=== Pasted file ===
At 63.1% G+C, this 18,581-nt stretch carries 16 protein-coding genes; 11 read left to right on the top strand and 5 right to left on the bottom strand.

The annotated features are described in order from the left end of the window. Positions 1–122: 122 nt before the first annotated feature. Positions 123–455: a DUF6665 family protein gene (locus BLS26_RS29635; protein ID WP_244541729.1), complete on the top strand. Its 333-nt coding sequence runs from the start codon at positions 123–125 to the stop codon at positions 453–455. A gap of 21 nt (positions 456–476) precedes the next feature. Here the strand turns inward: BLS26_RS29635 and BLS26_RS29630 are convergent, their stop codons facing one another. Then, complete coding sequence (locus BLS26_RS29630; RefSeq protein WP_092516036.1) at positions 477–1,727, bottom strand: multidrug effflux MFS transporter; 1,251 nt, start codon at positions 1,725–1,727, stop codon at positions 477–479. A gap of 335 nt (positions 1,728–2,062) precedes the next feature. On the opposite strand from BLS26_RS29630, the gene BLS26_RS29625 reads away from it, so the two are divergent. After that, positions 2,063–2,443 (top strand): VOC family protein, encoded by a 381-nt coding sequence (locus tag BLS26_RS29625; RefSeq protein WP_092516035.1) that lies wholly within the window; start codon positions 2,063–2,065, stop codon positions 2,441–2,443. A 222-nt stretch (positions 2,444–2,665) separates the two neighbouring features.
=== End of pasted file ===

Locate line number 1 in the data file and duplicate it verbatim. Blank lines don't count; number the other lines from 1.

At 63.1% G+C, this 18,581-nt stretch carries 16 protein-coding genes; 11 read left to right on the top strand and 5 right to left on the bottom strand.